Un couple catholique du Texas a choisi de mener la grossesse à terme.
Thomas a survécu 5 jours.
“Look at him!” Deidrea cried. “He’s beautiful!”
“Come on, sweetie,” she pleaded as labor nurse LeAnn Phelps laid her newborn on her chest. “You’ve got to cry for Mommy.”
Thomas mewled. Then he wailed, silencing the room.
Wide-eyed, T.K. watched the medical team evaluate his son. Thomas weighed nearly 7 pounds. There was a misshapen gap where his upper lip should’ve been. Though his heart rate was stable and steady, his ashen skin indicated oxygen deprivation caused by malformed heart valves. He had six fingers on each hand, another common effect of trisomy 13.
Giggling, T.K. called over his shoulder. “He’s got extra fingers on both hands, baby!”
“He is an overachiever,” Deidrea called back.
A nurse swaddled Thomas in a yellow blanket and laid him in T.K.’s arms.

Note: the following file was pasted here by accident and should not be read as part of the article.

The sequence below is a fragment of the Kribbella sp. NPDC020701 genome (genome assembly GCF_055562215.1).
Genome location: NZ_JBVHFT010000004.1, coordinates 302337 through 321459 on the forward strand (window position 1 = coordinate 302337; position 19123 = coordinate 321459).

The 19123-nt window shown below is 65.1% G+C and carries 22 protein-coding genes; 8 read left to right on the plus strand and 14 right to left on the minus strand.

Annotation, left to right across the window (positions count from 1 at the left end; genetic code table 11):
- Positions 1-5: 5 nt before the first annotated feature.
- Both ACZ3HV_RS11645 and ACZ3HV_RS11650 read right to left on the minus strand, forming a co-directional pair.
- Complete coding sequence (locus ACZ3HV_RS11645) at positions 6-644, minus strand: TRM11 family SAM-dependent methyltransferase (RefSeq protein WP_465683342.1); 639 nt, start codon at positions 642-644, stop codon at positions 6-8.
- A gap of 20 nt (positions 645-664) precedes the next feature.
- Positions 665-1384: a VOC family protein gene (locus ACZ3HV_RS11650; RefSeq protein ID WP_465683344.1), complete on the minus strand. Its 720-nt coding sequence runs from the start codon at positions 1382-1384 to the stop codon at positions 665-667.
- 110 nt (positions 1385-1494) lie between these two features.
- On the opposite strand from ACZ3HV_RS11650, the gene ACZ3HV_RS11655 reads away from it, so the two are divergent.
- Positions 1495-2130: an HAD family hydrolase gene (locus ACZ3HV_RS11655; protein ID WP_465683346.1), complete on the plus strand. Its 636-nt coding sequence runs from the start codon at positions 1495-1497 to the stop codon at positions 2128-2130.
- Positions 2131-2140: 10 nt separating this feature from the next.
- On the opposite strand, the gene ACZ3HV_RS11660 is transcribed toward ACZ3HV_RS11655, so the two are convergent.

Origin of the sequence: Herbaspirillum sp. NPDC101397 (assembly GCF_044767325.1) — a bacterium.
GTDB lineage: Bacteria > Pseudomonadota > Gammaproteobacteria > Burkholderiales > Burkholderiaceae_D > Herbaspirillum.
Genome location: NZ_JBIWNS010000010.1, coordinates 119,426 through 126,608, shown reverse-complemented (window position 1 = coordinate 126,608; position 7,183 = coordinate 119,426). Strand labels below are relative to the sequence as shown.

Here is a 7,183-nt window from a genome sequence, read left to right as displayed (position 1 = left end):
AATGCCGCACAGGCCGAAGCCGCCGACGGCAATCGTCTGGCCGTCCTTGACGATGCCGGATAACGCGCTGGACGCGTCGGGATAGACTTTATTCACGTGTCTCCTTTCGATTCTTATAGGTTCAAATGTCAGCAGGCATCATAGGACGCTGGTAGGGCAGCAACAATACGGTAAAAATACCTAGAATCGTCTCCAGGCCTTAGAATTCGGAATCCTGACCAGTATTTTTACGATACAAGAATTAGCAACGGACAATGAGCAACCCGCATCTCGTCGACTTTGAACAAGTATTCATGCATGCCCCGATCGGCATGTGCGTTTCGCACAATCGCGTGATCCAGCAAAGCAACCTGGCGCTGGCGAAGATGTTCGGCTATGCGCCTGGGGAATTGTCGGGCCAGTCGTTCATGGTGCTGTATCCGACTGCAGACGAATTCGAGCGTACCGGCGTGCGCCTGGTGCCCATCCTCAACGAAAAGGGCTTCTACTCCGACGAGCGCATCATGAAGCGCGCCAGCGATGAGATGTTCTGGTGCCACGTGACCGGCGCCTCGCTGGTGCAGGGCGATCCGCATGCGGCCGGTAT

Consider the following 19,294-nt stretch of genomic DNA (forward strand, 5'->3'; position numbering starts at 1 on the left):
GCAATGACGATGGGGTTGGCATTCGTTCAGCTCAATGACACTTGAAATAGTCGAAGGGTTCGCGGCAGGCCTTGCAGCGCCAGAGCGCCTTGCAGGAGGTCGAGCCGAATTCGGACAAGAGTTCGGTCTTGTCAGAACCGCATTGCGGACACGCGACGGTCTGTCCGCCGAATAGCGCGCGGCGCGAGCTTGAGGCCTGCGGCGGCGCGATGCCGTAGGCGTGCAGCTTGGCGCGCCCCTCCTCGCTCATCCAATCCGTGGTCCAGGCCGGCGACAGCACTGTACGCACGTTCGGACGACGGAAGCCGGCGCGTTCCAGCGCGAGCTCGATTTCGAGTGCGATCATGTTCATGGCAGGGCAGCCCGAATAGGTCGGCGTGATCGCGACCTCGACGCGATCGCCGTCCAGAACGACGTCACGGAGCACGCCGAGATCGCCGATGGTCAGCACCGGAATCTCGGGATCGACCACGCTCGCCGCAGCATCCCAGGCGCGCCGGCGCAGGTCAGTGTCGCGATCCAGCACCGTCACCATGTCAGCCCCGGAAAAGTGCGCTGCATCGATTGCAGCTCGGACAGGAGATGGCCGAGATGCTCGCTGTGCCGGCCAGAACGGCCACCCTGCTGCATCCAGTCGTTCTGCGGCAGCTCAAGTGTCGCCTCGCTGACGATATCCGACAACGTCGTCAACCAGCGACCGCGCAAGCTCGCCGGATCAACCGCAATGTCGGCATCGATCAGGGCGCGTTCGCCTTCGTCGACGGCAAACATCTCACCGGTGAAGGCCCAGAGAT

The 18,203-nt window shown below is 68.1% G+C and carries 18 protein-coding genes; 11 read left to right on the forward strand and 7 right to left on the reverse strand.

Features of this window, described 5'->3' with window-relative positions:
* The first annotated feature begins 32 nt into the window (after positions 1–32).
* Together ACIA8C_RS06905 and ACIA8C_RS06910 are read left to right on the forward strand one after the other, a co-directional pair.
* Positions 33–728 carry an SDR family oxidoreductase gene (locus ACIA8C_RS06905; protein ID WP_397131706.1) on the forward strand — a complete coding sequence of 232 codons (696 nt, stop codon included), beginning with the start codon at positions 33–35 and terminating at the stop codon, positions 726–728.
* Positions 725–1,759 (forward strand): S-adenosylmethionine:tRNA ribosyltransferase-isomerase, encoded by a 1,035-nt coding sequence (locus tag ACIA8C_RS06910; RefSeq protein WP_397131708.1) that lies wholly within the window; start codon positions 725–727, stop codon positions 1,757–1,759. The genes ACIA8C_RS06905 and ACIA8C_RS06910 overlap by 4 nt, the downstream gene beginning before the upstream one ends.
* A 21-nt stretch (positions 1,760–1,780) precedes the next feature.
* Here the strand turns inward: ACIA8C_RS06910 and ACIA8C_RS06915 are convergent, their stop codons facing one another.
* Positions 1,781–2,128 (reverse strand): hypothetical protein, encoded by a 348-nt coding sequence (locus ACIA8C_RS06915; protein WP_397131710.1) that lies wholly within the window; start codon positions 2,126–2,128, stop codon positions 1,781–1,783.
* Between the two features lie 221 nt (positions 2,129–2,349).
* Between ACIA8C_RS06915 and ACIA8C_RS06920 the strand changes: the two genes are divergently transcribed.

“You’re such a fighter,” T.K. said, nuzzling his son.
“He’s Superman,” Deidrea said. “He’s got your chin, honey.”
“He got a goatee?” T.K. cracked.
Dallas News: “Carrollton couple celebrates son’s birth, and begins waiting for the end”.
The Lauxes also got a call from a Texarkana couple who’d heard of them from church friends. They were in their 20s and had just learned that their unborn baby had a fatal trisomy diagnosis.
They lacked many of the resources the Lauxes had – including specialists close to home, insurance covering every medical bill and hospice. And their preacher told them they’d go to hell if they terminated the pregnancy.
Deidrea spent an hour reassuring the husband that people who hadn’t been there couldn’t understand the choice they faced. The couple would know the right decision, she told him, and no one else should judge.